Neurologic symptoms are rare, occurring in less than 0.1% of patients. There is, however, a greater incidence of spinal cord symptoms in the teenage years, implying that growth spurts of the osteochondroma could compromise a marginally narrowed canal. Thoracolumbar lesions can present with bowel or bladder dysfunction and lower-extremity weakness, but cervical lesions have a varied presentation (12,13). In addition to myelopathy, the presence of a mass may be noted. Dysphagia and even sudden death from partial transection of the cervical cord from an osteochondroma of the dens have been reported. If lesions bridge multiple vertebrae, fusion and restricted motion can result, most evident in the cervical region.


Pathology

Osteochondromas are composed of cancellous bone surrounded by cortical bone (12,13). They have a pedicle that attaches to the adjacent bone, usually at the site of ligamentous insertions (14). Marrow is present within them and a thin layer of hyaline cartilage covers the tumor.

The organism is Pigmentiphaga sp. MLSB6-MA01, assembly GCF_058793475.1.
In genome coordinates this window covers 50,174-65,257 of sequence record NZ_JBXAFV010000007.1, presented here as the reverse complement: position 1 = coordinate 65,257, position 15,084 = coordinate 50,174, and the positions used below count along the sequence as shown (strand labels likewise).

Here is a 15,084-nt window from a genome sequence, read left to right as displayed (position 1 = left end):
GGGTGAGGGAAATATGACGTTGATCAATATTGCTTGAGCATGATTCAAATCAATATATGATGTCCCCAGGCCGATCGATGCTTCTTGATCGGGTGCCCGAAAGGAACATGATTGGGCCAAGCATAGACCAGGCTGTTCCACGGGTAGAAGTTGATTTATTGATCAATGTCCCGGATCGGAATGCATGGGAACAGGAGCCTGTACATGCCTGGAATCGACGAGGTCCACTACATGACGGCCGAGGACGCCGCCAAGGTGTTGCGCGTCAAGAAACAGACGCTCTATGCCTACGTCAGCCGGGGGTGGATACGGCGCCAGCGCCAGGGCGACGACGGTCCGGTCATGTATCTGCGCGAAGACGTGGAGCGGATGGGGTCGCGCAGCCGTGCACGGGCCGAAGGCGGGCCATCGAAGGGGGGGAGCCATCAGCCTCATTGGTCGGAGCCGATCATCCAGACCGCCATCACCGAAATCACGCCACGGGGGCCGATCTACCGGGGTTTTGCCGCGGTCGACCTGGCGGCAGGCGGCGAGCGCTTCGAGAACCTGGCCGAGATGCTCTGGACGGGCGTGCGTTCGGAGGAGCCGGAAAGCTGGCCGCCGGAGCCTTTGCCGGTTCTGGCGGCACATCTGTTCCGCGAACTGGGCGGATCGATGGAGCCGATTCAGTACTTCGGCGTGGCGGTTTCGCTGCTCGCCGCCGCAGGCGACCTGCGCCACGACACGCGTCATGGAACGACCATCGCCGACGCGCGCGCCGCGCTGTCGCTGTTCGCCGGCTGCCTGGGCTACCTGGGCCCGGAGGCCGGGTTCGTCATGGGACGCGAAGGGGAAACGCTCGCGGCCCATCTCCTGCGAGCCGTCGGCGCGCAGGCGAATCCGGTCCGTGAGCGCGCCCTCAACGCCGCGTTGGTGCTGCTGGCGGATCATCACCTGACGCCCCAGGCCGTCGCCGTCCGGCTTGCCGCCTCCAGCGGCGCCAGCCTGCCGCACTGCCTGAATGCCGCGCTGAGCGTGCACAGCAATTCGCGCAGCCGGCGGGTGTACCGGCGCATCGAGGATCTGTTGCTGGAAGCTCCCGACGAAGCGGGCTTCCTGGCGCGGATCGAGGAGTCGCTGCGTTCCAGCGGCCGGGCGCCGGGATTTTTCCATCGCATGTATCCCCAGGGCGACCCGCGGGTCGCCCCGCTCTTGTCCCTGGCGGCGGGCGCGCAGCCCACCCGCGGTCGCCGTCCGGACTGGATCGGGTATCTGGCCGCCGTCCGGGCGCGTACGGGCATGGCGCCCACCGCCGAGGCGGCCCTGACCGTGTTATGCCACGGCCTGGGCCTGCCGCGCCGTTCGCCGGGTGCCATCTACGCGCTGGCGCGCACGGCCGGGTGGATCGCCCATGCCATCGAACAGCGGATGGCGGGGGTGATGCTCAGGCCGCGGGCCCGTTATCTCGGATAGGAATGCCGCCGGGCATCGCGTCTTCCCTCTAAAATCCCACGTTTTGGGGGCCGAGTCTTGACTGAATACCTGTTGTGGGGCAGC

Imaging

Plain films show a pedunculated or sessile lesion with its cortex in direct contiguity with the cortex of the adjacent bone. These lesions generally originate from the posterior elements.

CT accurately delineates the exact site of attachment of the lesion to the adjacent bone, the presence of the cartilaginous cap, and any compromise of the spinal canal (14). In addition, CT can be helpful in distinguishing between benign osteochondromas and malignant degeneration into an osteosarcoma or chondrosarcoma. The incidence of malignant degeneration is 1% in cases of solitary osteochondroma and 5% to 25% in cases of multiple hereditary exostoses; rapid growth of the tumor should prompt suspicion of malignancy.